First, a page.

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    1. It is, but I inexplicably found myself at work during the day. I'll have to celebrate the next one twice as hard. Or do half as much work?

      I've just discovered the nex Friday the 13th isn't until October! I don't know if I can wait that long...?

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  4. I was going to say something pithy about Sir Francis Drake dallying on the Hoe when the Spanish were coming...Jon got in first and pithier.

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    1. Ah, but Jon's comment didn't have Sir Francis Drake. Your comment has inserted such images into my mind!

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  5. I am delighted to find Mrs Ashley still reigns supreme there and the omnipresent Cath Kidston hasn't made inroads yet.
    Actually you may have rid me of my ongoing fantasy of living in a dear little beach hut...I'd hate to be blown away in it!

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    1. Cath Kidston's tendrils are slowly making their way into the depths of Norfolk, but I think it will take the passing of a couple of generations before Laura Ashley is usurped from her place as Queen of the Interior!

      If you must have a beach hut, have it in the woods. I know it defies the point, but there wouldn't be so many irritating people around, and you may live to use it again the next year!

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  6. That 2013 storm looked disastrous and catastrophic! One of the perils of living on the coast is dealing with storms and flooding (and hurricanes in my part of the world). The recent storm surge looks terrible, and I hope the losses were minimal and that no one was hurt. After living most of my life near the coast, I'm a big believer in wave breakers, retaining walls, and living within walking distance of (and Not on) the beach. If you can't live at least forty feet above sea level, then live at least a mile or so inland, in case of tidal surges and tsunamis.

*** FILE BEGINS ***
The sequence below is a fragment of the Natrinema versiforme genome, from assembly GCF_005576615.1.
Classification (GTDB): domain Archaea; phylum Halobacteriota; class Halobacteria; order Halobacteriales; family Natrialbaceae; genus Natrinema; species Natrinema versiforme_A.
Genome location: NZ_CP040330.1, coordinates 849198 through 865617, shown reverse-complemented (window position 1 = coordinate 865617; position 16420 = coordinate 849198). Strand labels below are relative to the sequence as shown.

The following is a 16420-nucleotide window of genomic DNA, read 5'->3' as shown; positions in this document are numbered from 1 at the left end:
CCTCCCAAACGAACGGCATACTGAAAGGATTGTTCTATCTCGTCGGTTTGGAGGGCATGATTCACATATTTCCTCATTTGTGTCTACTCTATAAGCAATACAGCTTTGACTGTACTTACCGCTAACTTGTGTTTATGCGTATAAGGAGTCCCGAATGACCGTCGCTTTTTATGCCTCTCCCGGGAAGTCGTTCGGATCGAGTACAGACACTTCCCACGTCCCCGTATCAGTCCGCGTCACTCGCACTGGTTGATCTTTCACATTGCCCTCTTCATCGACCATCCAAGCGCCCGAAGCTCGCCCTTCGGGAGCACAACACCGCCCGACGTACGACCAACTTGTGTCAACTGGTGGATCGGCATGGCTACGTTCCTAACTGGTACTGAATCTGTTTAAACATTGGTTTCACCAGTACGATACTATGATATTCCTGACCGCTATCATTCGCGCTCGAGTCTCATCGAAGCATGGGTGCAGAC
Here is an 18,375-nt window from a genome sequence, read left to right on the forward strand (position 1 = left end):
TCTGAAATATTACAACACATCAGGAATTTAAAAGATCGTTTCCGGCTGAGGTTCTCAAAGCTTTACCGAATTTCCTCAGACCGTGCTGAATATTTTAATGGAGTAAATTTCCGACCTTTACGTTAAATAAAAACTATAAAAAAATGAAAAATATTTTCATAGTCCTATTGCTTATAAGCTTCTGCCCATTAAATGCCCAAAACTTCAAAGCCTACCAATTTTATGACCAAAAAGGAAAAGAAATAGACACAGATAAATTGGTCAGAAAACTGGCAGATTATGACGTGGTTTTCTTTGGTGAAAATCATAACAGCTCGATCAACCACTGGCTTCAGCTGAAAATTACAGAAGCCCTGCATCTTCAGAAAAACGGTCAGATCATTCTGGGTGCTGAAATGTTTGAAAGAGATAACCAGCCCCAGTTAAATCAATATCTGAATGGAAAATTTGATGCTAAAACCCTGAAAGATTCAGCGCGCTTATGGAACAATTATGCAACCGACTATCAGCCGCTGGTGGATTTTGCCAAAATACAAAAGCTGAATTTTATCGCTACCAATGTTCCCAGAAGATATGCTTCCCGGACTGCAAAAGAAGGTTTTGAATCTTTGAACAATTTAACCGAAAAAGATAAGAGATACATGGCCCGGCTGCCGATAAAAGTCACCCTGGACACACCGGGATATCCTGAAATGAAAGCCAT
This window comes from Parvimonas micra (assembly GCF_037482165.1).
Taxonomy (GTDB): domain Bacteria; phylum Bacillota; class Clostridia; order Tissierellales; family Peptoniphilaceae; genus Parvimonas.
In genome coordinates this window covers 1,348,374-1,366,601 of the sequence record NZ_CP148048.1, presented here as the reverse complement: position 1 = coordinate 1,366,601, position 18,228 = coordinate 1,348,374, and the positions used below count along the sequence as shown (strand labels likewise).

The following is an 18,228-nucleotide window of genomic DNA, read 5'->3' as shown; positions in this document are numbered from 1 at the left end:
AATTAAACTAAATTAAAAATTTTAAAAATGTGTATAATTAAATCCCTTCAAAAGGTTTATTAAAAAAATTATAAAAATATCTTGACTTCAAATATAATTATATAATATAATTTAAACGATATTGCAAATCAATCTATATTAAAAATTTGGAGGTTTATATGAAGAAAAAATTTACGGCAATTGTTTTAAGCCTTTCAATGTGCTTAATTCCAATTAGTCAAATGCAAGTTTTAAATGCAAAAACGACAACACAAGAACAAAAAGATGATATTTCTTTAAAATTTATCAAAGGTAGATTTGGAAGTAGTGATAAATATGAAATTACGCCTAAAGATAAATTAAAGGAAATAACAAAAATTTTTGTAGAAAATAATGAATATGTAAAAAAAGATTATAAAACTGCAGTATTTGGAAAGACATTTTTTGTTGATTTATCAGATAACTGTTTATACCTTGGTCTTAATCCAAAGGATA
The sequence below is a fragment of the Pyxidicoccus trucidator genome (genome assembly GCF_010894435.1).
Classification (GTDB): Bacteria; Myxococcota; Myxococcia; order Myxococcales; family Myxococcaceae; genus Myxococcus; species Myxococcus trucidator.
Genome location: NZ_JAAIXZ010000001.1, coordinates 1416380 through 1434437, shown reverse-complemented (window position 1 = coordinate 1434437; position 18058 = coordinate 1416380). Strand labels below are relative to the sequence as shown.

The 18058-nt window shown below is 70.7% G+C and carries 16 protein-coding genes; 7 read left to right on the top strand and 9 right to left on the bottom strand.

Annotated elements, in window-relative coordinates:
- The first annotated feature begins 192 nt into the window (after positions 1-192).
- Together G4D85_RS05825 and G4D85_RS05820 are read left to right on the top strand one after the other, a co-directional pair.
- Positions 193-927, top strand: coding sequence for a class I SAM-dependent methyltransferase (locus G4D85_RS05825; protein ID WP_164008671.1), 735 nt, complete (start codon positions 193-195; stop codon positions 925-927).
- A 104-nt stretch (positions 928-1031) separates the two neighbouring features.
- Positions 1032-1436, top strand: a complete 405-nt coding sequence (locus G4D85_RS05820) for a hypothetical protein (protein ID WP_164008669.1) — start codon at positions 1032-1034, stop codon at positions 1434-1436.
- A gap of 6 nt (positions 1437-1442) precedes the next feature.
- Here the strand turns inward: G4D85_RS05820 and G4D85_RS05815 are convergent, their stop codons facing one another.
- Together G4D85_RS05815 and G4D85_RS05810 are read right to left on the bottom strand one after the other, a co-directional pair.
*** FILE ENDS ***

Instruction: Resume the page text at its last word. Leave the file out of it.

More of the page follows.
I hope the storm damage is minimal and there is now a good excuse to paint the beach huts and boardwalk into spectacular colors or designs--perhaps create a rainbow effect by arranging the beach huts side by side using the color wheel!

    And now the important question: Is the seal ok? Or has the storm driven the seal away? And are the fish and chips shops safe?

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    1. Yes, the 2013 storm certainly was rather vexing. However it was nothing compared to some of the things you have to put up with across the pond. Compared to elsewhere in the world, Great Britain's weather can at best be described as: "It's a bit windy today, isn't it?", or "Hang on. Let me just put my Wellys on.", or, very occasionally "Has anyone got any Factor 30?".

      I haven't seen the seal for a month or two, but I expect he/she is a little further along the coast with the rest of the randy lot for mating season! As for the fish n chip shops - yes, they're all safe. Chips all round!

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  7. It is probably a good thing that you discarded the firelighters... they always smelt of kerosene when i was a kid and where used to light the pressed coal "briquettes" for the heater that were delivered in large hessian bags and stored outside under the tank stand. It was one of the chores that myself and my brother shared... We would always end up looking like a couple of chimney sweeps after filling the Briquette bucket. Dirty dusty things. The beach huts look so sad and forlorene after the storm. I hope their owners can refurbish them to their former glory....

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    1. Great Photos once again darling...

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    2. I am now imagining you as one of Dick van Dykes chimney urchins in Mary Poppins. Step in Time, Princess!

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  8. Firelighters are for wimps in any case.
    Where have I been? I seem to be chasing up blog posts....
    Sx

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    1. Have you been gallavanting around the place with Mary Poppins? I'd forgotten that I left a Poppins-themed reply to Prinny when I was replying to you using the same theme in the next post.